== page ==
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Preventing Abuse of Children in the Context of AIDS in sub-Saharan Africa

Final Report Summary - PACCASA (Preventing Abuse of Children in the Context of AIDS in sub-Saharan Africa)

Violence against children has severe and negative impacts. Rates are highest in the global South
but there is a major evidence gap in both theoretical understanding of prevention and in effective
programmes. The PACCASA project has conducted groundbreaking and exceptionally impactful
science. It has developed and rigorously tested the first effective family violence prevention program
for adolescents in Africa: ‘Sinovuyo Teen’. Within a year of publication of randomised trial results,
the programme has been scaled up into 15 countries in Africa, Asia, Eastern Europe and the
Caribbean. In doing so, PACASSA has contributed to the theoretical understanding of child abuse
prevention in high-poverty settings, showing the crucial role of economic strengthening in supporting
families to achieve their parenting goals.

The project built close partnerships with external stakeholders: the World Health Organisation,
UNICEF and USAID-PEPFAR. By co-conducting development and research, we demonstrated
the potential of science to collaborate effectively beyond academia for maximised impact.

Programme development and testing was an extensive four-stage process from 2012 to 2018.
Throughout, the research faced major challenges including extended political violence prior to the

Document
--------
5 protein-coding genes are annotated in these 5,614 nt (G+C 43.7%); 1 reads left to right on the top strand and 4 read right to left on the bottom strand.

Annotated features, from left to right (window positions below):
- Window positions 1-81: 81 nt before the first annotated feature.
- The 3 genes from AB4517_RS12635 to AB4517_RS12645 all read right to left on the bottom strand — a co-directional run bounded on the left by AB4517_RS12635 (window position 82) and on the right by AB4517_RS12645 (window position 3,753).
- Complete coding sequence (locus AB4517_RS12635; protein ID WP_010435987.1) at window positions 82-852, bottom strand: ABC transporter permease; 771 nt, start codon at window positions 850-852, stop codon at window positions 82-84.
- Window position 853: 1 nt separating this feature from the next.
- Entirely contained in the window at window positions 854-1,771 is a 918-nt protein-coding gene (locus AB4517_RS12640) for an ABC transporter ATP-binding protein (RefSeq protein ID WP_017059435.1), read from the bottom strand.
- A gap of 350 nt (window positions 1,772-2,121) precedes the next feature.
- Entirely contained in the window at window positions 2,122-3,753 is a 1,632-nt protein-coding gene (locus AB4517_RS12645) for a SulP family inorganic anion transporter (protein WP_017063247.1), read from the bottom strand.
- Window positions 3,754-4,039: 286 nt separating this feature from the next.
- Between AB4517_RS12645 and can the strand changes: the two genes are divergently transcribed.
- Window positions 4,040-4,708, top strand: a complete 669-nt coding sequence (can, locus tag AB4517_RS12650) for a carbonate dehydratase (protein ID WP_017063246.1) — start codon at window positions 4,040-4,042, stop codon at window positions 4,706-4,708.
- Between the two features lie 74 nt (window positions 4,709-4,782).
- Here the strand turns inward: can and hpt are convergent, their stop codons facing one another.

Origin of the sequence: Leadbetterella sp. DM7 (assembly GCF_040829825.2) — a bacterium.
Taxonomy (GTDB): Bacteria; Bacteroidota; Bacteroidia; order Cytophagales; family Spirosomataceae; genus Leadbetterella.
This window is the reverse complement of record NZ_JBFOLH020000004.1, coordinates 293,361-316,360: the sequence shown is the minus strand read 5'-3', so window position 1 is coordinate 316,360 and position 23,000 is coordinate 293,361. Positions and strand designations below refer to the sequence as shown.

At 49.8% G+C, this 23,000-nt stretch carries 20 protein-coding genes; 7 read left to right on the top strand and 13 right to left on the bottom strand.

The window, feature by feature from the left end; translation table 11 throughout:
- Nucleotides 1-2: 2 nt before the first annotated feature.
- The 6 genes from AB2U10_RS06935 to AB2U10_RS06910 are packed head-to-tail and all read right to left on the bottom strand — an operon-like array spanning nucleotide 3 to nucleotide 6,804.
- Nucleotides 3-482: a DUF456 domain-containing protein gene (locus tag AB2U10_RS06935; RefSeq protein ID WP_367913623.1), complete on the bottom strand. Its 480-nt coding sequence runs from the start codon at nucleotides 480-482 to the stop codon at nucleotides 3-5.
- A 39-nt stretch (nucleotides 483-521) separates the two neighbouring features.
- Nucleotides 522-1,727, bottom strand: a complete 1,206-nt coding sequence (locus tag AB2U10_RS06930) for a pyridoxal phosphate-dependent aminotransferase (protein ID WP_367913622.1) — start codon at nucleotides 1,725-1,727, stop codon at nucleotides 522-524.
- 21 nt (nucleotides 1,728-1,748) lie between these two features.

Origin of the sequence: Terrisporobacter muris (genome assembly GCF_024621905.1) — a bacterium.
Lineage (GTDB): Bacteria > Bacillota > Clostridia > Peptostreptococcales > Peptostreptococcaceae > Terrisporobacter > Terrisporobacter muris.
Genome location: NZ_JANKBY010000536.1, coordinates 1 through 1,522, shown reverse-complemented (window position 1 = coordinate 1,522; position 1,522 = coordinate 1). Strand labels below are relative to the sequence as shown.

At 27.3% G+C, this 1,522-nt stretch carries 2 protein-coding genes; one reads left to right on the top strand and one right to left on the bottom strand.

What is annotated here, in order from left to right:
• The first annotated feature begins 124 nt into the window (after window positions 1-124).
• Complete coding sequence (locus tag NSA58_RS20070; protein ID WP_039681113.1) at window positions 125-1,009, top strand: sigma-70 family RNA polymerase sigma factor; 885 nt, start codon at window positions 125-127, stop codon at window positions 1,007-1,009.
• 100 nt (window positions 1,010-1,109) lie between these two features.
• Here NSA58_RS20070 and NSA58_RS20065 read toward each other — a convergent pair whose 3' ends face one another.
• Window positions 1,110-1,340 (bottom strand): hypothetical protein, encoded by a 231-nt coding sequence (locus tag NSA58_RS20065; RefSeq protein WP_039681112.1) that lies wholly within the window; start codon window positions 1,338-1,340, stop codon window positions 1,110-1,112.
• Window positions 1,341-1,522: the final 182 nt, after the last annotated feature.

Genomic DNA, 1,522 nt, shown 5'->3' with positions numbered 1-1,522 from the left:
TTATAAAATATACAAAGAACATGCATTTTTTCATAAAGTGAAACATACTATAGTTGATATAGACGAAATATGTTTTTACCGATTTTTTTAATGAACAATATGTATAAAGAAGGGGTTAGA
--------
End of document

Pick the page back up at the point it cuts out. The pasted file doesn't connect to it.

2016 elections, and during the randomised trial. A comprehensive development phase included
input from 50 experts and qualitative work with caregivers and adolescents. The programme was
then prototype-tested in two pre-post tests (n=290) to refine content and establish safety. These
showed strong results of violence reduction.

The final programme was tested in a pragmatic cluster randomised trial in South Africa (n=1104),
with 40 rural and urban sites. The trial showed a 48% reduction in physical maltreatment, a 28%
reduction in emotional maltreatment and a 23% reduction in poor parental monitoring (an
essential component in adolescent HIV risk reduction). The programme also reduced adult and
child substance use, parental stress and depression, parental endorsement of corporal
punishment,and improved economic welfare and financial management. Cost-effectiveness
analyses also showed cost savings of £2,146 per case of abuse.

This research has brought forward the field of understanding causal factors and pathways to child
abuse prevention in low-income settings. Mediation and moderation analyses within the randomised
trial as well as in-depth qualitative research have identified core pathways of poverty and parental
depression. In addition, the study has identified the strength of caregivers’ desire to find non-violent
solutions within parenting. This was not a program that changed norms. Instead, it supported
families to develop the shared skills that allowed them to have the kind of relationships that they
aspired to.

The project has been extended further than our original goals: to co-develop a suite of parenting
programmes for different child ages as a joint academic and non-academic initiative ‘Parenting for
Lifelong Health’. With a shared commitment to making evidence available for the public good,
programme manuals and research toolkits are licensed via Creative Commons and are available
for free via the WHO ( and
UNICEF websites ( The programme is
endorsed by WHO, UNICEF, USAID and the Global Partnership to End Violence against Children.

The ERC has made a brave commitment to ‘high-risk, high-gain’ research. When we started this
project, we underestimated those risks. But PACASSA has created a child abuse prevention
programme that is now scaled into 15 low-resource countries, with further scale-up planned. We
thank the ERC for making these incredible gains possible.